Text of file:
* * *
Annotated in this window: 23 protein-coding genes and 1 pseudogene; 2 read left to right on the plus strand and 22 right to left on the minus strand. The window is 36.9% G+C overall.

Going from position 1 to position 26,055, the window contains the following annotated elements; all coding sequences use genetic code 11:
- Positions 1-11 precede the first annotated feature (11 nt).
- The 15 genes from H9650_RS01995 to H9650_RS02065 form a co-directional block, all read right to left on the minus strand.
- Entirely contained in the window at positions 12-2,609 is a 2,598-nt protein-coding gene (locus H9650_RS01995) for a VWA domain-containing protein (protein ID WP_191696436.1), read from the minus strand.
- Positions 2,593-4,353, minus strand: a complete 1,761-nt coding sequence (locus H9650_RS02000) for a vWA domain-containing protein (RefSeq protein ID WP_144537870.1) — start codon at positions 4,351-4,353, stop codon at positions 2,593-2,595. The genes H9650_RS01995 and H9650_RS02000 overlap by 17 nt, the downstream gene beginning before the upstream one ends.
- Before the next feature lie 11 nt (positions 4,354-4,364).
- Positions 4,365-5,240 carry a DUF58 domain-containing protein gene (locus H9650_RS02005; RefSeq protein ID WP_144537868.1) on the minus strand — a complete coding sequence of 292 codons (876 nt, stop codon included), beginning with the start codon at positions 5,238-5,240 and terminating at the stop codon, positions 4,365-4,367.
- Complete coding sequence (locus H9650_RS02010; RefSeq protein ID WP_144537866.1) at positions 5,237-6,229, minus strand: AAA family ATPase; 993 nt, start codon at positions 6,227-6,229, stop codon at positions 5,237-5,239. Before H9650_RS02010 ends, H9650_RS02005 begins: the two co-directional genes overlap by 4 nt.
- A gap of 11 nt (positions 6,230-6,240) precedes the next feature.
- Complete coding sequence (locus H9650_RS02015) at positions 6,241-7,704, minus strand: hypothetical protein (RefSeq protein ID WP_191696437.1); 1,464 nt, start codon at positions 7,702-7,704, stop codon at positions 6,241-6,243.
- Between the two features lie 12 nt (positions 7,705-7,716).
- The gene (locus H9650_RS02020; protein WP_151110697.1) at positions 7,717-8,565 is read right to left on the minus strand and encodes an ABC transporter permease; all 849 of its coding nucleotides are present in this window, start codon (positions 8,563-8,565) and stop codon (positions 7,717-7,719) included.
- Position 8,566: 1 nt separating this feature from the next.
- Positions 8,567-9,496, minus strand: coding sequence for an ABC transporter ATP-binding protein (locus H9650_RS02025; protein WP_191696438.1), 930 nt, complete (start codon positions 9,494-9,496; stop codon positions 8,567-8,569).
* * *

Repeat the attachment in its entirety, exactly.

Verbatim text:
Annotated in this window: 23 protein-coding genes and 1 pseudogene; 2 read left to right on the plus strand and 22 right to left on the minus strand. The window is 36.9% G+C overall.

Going from position 1 to position 26,055, the window contains the following annotated elements; all coding sequences use genetic code 11:
- Positions 1-11 precede the first annotated feature (11 nt).
- The 15 genes from H9650_RS01995 to H9650_RS02065 form a co-directional block, all read right to left on the minus strand.
- Entirely contained in the window at positions 12-2,609 is a 2,598-nt protein-coding gene (locus H9650_RS01995) for a VWA domain-containing protein (protein ID WP_191696436.1), read from the minus strand.
- Positions 2,593-4,353, minus strand: a complete 1,761-nt coding sequence (locus H9650_RS02000) for a vWA domain-containing protein (RefSeq protein ID WP_144537870.1) — start codon at positions 4,351-4,353, stop codon at positions 2,593-2,595. The genes H9650_RS01995 and H9650_RS02000 overlap by 17 nt, the downstream gene beginning before the upstream one ends.
- Before the next feature lie 11 nt (positions 4,354-4,364).
- Positions 4,365-5,240 carry a DUF58 domain-containing protein gene (locus H9650_RS02005; RefSeq protein ID WP_144537868.1) on the minus strand — a complete coding sequence of 292 codons (876 nt, stop codon included), beginning with the start codon at positions 5,238-5,240 and terminating at the stop codon, positions 4,365-4,367.
- Complete coding sequence (locus H9650_RS02010; RefSeq protein ID WP_144537866.1) at positions 5,237-6,229, minus strand: AAA family ATPase; 993 nt, start codon at positions 6,227-6,229, stop codon at positions 5,237-5,239. Before H9650_RS02010 ends, H9650_RS02005 begins: the two co-directional genes overlap by 4 nt.
- A gap of 11 nt (positions 6,230-6,240) precedes the next feature.
- Complete coding sequence (locus H9650_RS02015) at positions 6,241-7,704, minus strand: hypothetical protein (RefSeq protein ID WP_191696437.1); 1,464 nt, start codon at positions 7,702-7,704, stop codon at positions 6,241-6,243.
- Between the two features lie 12 nt (positions 7,705-7,716).
- The gene (locus H9650_RS02020; protein WP_151110697.1) at positions 7,717-8,565 is read right to left on the minus strand and encodes an ABC transporter permease; all 849 of its coding nucleotides are present in this window, start codon (positions 8,563-8,565) and stop codon (positions 7,717-7,719) included.
- Position 8,566: 1 nt separating this feature from the next.
- Positions 8,567-9,496, minus strand: coding sequence for an ABC transporter ATP-binding protein (locus H9650_RS02025; protein WP_191696438.1), 930 nt, complete (start codon positions 9,494-9,496; stop codon positions 8,567-8,569).